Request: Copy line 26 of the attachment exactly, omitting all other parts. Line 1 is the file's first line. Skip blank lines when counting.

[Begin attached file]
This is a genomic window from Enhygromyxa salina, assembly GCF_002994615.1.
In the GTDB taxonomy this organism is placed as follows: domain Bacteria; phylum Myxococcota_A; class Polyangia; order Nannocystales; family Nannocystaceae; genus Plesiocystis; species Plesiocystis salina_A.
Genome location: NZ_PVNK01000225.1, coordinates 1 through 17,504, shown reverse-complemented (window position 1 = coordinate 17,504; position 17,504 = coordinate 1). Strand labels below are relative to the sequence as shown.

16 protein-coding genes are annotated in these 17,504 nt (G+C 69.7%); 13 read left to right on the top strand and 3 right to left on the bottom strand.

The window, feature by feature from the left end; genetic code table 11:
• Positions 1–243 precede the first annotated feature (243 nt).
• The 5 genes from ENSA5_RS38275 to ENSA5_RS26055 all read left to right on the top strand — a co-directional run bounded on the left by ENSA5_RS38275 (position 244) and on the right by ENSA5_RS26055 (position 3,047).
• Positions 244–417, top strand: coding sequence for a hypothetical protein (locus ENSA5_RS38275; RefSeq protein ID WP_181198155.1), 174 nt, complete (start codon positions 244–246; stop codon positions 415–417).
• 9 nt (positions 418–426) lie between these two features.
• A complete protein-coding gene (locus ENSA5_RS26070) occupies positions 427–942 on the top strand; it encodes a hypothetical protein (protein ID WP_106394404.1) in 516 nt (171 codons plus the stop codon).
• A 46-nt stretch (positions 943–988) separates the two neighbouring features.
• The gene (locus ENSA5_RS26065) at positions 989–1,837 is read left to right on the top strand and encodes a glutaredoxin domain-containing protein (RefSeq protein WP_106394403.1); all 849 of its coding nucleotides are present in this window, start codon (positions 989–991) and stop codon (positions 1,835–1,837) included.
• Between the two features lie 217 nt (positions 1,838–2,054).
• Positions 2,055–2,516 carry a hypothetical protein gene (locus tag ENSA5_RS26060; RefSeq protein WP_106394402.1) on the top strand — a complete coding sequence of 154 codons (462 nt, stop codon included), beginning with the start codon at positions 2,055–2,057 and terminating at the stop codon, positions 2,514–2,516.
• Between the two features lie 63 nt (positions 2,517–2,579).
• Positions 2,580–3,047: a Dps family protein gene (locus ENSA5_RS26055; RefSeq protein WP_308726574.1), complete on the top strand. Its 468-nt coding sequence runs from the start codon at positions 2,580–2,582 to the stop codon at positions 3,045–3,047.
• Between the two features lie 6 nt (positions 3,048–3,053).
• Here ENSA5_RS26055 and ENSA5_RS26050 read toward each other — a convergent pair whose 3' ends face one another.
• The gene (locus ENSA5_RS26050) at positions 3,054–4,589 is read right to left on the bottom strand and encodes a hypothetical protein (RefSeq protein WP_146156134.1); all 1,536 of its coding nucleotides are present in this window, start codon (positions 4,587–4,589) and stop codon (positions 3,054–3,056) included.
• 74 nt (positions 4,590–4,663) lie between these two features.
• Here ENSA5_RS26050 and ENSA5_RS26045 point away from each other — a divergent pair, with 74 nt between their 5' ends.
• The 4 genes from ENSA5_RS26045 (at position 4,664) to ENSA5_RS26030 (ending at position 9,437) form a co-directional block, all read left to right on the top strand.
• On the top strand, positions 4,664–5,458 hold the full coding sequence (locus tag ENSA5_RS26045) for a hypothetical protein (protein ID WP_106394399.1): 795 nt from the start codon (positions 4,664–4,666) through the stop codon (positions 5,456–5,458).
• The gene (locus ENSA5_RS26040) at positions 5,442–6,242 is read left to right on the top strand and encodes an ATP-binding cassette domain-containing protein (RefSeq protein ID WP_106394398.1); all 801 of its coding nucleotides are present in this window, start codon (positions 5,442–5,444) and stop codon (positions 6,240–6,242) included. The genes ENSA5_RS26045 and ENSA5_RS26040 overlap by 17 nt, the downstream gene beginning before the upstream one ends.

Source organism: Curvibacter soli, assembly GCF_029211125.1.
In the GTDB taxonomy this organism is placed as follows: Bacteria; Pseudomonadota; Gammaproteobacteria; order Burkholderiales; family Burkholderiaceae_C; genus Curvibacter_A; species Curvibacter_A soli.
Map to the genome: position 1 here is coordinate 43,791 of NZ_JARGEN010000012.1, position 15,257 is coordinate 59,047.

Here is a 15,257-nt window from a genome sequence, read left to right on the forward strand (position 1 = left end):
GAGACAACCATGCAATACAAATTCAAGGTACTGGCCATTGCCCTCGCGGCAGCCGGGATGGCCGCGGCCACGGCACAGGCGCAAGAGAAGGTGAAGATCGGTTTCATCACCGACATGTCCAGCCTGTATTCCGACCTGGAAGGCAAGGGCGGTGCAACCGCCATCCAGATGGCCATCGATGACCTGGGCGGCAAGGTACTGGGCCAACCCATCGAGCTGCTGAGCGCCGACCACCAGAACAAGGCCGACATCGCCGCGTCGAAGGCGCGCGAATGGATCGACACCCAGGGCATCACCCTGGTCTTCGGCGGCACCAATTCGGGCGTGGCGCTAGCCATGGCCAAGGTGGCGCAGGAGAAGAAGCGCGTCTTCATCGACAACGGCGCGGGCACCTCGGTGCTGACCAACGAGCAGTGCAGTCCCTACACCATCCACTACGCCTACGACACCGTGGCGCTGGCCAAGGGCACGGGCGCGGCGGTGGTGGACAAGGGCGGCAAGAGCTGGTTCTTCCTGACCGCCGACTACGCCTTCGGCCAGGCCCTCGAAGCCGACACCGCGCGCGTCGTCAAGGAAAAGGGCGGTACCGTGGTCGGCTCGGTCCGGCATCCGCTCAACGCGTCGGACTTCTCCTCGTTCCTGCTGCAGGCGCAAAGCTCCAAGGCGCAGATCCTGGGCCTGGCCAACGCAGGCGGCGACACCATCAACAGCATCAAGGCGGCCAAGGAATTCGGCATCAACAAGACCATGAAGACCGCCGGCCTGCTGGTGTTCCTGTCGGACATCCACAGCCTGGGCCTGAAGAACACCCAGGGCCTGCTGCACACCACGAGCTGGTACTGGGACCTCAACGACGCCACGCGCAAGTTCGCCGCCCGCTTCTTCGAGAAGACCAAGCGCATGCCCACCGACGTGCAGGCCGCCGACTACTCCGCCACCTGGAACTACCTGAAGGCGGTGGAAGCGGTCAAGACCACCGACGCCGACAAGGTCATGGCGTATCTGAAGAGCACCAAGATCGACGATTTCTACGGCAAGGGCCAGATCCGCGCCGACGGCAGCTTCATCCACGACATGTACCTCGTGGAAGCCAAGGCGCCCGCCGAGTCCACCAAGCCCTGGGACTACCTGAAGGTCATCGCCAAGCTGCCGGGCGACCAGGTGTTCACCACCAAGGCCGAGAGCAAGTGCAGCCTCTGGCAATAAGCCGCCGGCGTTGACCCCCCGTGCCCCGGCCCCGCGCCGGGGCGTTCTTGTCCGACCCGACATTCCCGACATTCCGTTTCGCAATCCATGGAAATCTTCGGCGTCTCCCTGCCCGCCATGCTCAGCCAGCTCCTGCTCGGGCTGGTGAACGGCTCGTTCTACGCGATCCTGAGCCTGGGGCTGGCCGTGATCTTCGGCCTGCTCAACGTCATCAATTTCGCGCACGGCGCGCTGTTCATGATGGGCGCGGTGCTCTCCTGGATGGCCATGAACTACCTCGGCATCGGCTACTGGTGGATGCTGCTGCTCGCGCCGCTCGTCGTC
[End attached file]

In the GTDB taxonomy this organism is placed as follows: Bacteria; Pseudomonadota; Gammaproteobacteria; order Burkholderiales; family Burkholderiaceae_C; genus Curvibacter_A; species Curvibacter_A soli.